# Normalized absorbance/transmittance definition [closed]

In the absorption spectroscopy we can calculate transmittance $$T$$ of a given sample by comparing how the intensity of the incident beam $$I_{0}$$ is decreased with the distance (Lambert-Beer Law).

$$A = -\ln{\frac{I}{I_{0}}}=\alpha L$$

where $$A$$ is absorbence, $$T = 1 -A$$, $$\alpha$$ is an absorption coefficient and $$L$$ is the distance.

But I encountered something called Normalized transmittence I don't really understand how can I get it from measured data. Normalized how? It appears in scientific articles but I couldn't find any good source explaining it really.

I read that I should divide my measured $$I$$ by reference intensity (it can fluctuate so it is measured along the way too). So the normalized absorbance would be $$A = -\ln{\frac{I}{I_{0}^2}}$$ or just by definition $$A = -\ln{\frac{I}{I_{0}}}$$

The spectra then look like this: [https://www.researchgate.net/figure/Hydrogen-cyanide-H-13-C-14-N-2-3-rotational-vibrational-band-spectrum-obtained-by_fig4_242279131]

Recall the more familiar definition of light transmittance

$$T = \frac{I}{I_o}$$, many instruments quote percent transmittance as

$$\%T = 100\frac{I}{I_o}$$

Normalized transmittance is nothing but the maximum measured transmittance set to unity. This is easy to accomplish. Suppose you have 2000 data points (y-values) in your spectrum collected as a function of wavelength. Locate the maximum value of transmittance, say it was 95% or 0.95 in your data set (depending what was collected experimentally). Now divide the entire y-values with 95.65% or 0.9565. With that your maximum, transmittance will be exactly equal to 1 and the rest of the values will be less than 1. This process is called normalization.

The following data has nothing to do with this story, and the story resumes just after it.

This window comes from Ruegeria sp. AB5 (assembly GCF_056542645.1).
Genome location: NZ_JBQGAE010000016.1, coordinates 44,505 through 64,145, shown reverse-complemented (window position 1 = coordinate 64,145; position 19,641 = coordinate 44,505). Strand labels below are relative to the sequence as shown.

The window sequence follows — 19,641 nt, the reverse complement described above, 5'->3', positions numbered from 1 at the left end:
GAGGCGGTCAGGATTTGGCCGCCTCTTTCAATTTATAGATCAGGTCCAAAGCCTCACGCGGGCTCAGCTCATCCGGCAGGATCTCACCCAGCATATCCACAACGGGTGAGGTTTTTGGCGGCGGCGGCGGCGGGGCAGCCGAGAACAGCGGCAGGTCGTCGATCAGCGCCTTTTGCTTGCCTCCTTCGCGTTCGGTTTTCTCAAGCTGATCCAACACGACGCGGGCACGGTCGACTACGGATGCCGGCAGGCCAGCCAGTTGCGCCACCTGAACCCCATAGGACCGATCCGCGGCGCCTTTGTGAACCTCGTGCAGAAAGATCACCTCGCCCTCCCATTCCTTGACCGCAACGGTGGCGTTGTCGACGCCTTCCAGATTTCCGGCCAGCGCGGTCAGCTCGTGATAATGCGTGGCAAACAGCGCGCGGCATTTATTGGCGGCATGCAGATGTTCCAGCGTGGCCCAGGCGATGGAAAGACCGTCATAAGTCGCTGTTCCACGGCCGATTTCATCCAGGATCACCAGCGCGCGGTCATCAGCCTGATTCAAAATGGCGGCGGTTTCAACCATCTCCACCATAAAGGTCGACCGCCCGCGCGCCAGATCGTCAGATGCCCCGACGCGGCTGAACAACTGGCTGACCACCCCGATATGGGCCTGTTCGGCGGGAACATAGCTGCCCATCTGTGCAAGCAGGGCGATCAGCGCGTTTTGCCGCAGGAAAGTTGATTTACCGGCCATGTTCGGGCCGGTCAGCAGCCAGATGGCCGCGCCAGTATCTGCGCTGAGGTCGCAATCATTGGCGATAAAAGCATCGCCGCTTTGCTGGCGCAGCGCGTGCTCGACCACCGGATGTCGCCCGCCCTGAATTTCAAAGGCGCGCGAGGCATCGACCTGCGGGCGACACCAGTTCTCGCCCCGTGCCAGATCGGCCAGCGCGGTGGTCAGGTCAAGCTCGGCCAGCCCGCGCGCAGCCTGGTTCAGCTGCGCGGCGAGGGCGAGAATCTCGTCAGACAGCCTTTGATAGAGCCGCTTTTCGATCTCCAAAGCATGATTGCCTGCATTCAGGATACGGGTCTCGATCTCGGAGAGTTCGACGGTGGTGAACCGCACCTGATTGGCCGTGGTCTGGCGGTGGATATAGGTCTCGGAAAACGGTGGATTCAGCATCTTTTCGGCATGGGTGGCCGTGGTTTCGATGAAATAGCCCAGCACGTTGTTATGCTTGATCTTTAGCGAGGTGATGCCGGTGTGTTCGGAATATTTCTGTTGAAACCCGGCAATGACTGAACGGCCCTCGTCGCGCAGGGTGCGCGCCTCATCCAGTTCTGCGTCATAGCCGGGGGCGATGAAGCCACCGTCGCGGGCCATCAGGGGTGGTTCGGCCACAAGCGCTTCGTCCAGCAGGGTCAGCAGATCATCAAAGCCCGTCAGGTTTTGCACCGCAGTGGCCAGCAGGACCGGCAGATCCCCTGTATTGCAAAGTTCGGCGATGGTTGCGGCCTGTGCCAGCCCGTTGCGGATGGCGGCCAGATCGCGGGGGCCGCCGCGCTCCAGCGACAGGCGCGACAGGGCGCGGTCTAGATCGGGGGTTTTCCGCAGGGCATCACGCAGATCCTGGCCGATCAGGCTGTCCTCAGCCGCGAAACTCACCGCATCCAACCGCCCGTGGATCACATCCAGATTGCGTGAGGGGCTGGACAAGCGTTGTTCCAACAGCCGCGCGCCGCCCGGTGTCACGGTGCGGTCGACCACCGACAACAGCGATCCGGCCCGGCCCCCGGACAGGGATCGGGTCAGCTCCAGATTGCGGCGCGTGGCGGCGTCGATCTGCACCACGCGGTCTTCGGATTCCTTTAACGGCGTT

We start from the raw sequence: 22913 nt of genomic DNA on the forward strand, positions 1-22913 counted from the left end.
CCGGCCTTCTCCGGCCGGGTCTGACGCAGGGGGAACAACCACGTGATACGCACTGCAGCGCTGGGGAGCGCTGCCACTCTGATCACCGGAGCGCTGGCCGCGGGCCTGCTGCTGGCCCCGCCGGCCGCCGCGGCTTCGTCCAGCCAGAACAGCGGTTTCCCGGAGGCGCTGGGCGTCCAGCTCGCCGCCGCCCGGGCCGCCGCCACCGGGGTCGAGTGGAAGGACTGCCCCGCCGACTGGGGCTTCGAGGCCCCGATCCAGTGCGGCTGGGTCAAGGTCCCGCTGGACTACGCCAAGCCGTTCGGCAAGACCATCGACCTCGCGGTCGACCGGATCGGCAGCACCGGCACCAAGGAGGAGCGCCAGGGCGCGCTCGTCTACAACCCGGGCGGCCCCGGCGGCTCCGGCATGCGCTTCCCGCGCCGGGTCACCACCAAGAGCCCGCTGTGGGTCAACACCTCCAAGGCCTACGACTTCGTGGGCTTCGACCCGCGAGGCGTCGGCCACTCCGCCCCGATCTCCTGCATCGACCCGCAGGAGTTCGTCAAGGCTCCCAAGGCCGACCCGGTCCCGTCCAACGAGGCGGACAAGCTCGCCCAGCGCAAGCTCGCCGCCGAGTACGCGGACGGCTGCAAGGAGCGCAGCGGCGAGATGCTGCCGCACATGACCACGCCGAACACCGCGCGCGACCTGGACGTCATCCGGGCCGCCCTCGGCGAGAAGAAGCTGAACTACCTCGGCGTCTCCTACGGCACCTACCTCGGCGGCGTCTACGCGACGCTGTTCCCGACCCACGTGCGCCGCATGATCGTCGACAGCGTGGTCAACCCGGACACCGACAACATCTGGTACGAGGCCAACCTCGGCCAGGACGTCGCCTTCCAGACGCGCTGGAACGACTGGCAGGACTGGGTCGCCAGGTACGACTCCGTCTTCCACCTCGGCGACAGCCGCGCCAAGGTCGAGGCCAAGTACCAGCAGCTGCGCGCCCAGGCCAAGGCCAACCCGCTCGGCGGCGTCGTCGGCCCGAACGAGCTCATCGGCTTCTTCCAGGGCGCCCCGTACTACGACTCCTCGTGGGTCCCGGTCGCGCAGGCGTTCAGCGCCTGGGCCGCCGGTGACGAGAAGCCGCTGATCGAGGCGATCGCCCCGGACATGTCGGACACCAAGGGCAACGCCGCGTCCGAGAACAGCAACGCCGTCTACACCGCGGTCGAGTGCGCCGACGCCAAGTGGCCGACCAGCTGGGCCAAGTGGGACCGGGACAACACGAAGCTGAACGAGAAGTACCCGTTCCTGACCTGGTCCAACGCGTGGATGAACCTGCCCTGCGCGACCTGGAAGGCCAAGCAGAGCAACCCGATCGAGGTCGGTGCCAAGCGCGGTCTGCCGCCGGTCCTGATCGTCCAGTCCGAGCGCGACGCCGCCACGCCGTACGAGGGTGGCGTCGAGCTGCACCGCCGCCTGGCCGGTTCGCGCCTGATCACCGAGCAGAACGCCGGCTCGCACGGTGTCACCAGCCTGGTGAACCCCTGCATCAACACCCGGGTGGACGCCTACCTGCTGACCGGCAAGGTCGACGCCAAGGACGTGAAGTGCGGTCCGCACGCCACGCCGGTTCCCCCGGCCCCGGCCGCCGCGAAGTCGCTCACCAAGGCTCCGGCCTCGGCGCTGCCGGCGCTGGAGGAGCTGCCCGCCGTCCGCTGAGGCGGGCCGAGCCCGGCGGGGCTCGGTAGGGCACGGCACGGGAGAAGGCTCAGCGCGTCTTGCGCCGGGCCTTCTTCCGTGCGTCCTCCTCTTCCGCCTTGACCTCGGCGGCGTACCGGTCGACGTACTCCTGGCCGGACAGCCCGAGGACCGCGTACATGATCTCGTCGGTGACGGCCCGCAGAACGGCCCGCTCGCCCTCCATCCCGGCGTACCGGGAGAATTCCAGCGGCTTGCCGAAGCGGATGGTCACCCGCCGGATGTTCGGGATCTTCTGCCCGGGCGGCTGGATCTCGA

It is just for convenience when you are comparing a lot of spectra.

• Upvoted, but it is not clear why the OP first posted at physics SE, accepted an answer and then came here. Modern double beam-in-time instruments are rather good, so double beam-in-space spectrometers are not necessarily preferred for source noise performance.
– Ed V
Dec 24, 2021 at 14:32
• Oh thanks so much, it works.
– user76255
Dec 24, 2021 at 14:55
• @EdV, I think the OP was confused how to normalize the experimental data. I did not know it was posted twice. Dec 24, 2021 at 15:04
• Yes, that is what I figured. But the HCN IR spectrum was apparently used to calibrate a laser system, based on what I find when searching. In the old days, a pulsed laser might have been used to pump a tunable dye laser and then pulse-to-pulse fluctuations in the pump laser’s output, typically a few percent, had to be normalized out. Missing and runt pulses were especially annoying and experimental data had to be corrected for those. I used to use a window comparator to ensure collection of data from non-defective laser pulses.
– Ed V
Dec 24, 2021 at 15:34